Posts Tagged ‘Cage Trap’

After I’ve returned from my few days each week in the North Cots cull zone I take a little time to contemplate and analyse what has been occurring and see if I can make any sense of it. The last outing stood out due to two incidents, one which was hugely saddening and another which was just bizarre.

If you’ve been keeping up to date with things on social media you may be aware of the badger we found that have been caught in a snare. Now while the snare was of the free running type and thus technically legal they are still barbaric, indiscriminate and cause horrendous injuries to the animals caught in them. What was more insidious (and possibly illegal) in this case was its placement, no more than 20 metres from a sett and close to where badgers would access the nearby fields. Best practice (what a joke eh) guidelines state snares have to be checked every morning first thing and non-target species released although I doubt any gamekeeper would attempt to release an angry badger, it’s fate would most likely be terminal.

As is the case here these guidelines are often ignored which means any animal caught will suffer a drawn out and painful death. We cannot comprehend the suffering involved. The injuries suffered by this poor badger meant there was only one humane option. Thanks to everyone who came to our aid and the Vale Wildlife Rescue for compassionately ending it’s suffering. We are currently in discussion with Gloucestershire Badger Trust and the local police about the device although I doubt anyone will be brought to justice.

If you ever find an animal trapped in a snare please don’t attempt to free it yourself. We had the relevant restraining poles, cutters, covers and boxes needed to effect the rescue along with the relevant animal handling experience. Contact your nearest wildlife rescue immediately and stay with the animal. If possible try and cover it to keep it as calm as you can while you wait.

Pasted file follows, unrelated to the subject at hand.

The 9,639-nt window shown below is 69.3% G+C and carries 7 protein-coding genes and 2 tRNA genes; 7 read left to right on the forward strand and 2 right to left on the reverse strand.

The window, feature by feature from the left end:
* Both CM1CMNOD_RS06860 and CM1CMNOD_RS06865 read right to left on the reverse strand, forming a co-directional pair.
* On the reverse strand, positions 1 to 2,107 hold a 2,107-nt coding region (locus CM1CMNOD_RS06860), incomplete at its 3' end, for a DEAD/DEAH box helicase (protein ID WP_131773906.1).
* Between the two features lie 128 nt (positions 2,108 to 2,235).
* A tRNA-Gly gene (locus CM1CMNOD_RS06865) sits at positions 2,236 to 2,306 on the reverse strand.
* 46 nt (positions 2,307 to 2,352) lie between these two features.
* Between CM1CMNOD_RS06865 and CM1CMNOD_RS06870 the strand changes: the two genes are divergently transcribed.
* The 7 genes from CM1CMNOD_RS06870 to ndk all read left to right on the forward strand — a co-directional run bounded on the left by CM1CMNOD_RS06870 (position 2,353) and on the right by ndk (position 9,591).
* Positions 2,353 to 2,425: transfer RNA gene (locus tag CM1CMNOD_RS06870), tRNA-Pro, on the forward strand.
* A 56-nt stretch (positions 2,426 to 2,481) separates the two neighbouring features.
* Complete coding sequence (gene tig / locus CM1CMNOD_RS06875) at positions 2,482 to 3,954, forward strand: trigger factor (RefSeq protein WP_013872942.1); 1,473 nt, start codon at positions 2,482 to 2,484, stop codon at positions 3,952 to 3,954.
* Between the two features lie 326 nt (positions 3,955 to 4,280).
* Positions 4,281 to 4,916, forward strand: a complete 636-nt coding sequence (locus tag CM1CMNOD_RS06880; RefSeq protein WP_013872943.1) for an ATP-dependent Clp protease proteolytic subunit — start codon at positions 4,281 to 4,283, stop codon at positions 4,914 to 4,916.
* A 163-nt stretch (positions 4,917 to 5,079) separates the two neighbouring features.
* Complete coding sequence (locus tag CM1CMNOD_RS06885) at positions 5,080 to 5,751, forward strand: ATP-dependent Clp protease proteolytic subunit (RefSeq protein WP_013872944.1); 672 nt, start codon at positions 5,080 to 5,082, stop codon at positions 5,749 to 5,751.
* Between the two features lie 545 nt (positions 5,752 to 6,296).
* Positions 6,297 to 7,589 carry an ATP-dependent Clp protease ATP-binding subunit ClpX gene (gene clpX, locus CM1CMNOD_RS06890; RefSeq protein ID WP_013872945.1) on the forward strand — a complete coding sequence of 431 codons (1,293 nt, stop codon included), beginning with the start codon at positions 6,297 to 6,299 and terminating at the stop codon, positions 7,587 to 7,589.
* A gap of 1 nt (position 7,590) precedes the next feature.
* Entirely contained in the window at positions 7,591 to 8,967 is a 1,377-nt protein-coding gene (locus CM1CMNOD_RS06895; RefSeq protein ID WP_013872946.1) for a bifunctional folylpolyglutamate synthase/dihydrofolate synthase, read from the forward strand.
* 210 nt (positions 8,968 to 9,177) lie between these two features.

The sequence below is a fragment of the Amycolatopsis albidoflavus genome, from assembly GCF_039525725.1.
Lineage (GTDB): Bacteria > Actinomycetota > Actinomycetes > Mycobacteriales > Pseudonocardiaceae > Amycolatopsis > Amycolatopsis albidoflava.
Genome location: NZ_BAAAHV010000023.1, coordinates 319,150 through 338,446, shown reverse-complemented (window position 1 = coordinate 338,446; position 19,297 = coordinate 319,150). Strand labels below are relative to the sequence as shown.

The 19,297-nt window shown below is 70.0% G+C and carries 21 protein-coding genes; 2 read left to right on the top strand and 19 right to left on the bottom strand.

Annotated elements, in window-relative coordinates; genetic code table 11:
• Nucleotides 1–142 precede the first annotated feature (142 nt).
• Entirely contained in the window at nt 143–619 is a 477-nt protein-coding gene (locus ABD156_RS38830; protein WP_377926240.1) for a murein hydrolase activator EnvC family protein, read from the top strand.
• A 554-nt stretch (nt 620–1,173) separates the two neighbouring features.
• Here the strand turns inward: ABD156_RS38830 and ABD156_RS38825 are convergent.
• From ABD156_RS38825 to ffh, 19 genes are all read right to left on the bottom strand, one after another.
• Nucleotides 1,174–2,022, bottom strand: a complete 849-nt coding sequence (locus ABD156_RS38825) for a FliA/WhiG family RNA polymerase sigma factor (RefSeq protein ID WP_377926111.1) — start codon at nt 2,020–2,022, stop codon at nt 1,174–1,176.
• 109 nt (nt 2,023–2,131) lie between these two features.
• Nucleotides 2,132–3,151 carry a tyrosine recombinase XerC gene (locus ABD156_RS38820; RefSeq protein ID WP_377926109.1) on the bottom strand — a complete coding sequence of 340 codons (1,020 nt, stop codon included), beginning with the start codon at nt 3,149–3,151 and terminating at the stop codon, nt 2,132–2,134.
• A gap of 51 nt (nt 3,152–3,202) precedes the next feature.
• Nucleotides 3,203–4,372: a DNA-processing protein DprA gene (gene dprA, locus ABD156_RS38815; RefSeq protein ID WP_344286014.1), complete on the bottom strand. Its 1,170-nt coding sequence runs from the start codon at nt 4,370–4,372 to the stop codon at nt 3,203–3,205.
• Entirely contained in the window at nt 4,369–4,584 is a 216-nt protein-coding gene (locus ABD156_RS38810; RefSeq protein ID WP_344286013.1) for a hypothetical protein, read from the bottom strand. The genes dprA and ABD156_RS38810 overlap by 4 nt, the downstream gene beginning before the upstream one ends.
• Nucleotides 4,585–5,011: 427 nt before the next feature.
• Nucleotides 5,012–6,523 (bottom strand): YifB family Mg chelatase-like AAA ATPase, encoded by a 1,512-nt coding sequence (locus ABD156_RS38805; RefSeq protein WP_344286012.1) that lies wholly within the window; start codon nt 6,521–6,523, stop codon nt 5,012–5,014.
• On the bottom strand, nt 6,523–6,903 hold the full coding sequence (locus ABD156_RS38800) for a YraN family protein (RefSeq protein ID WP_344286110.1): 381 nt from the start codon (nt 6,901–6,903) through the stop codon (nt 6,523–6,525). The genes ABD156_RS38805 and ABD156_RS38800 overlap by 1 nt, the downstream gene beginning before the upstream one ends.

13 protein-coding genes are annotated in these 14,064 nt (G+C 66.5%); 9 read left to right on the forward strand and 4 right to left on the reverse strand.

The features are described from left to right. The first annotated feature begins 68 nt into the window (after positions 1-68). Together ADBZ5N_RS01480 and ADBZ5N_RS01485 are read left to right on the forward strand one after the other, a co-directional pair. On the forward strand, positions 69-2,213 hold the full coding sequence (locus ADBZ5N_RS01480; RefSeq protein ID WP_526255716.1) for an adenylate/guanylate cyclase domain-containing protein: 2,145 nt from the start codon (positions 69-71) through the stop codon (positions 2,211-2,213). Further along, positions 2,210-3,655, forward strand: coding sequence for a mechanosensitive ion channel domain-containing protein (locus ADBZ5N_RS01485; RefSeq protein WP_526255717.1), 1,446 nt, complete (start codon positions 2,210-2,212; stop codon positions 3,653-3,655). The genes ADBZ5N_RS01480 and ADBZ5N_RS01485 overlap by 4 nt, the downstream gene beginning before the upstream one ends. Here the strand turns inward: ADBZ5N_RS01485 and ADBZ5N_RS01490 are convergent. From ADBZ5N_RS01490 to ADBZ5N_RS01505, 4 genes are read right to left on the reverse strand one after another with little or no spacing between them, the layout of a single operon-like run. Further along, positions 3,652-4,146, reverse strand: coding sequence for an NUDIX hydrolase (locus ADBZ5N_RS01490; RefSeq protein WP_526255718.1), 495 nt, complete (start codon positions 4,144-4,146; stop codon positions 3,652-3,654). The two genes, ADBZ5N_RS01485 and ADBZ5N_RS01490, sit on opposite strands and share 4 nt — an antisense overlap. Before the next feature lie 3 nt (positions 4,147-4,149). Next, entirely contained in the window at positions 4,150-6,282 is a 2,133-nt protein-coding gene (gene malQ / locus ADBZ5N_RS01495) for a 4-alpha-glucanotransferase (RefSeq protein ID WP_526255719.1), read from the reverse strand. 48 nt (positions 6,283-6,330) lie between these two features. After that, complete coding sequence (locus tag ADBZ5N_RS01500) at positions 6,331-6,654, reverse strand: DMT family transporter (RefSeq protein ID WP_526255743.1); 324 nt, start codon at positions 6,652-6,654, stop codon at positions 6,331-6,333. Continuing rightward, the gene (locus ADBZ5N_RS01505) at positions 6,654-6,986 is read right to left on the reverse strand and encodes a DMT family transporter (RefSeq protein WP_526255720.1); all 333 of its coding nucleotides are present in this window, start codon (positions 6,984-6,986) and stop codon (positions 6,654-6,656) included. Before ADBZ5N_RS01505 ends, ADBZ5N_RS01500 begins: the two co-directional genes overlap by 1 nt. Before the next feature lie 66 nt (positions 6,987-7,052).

If you find any snares on your travels please make an informed decision on what you should do with them.

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Why aren’t snares banned?

Next up was a story broken once again by Stop the Cull (see here). It was predicted early on in the cull that the culling companies had limited resources at their disposal and this included the cages used to trap badgers. It’s been well publicised that activists are finding and neutralising cages in large numbers, but these numbers seem to have been dropping off over the last few days however the discovery of cages which had previously been ‘pixied’* and then crudely repaired perhaps sheds some more light on the matter.

wonkycage

Clearly not going to catch anything.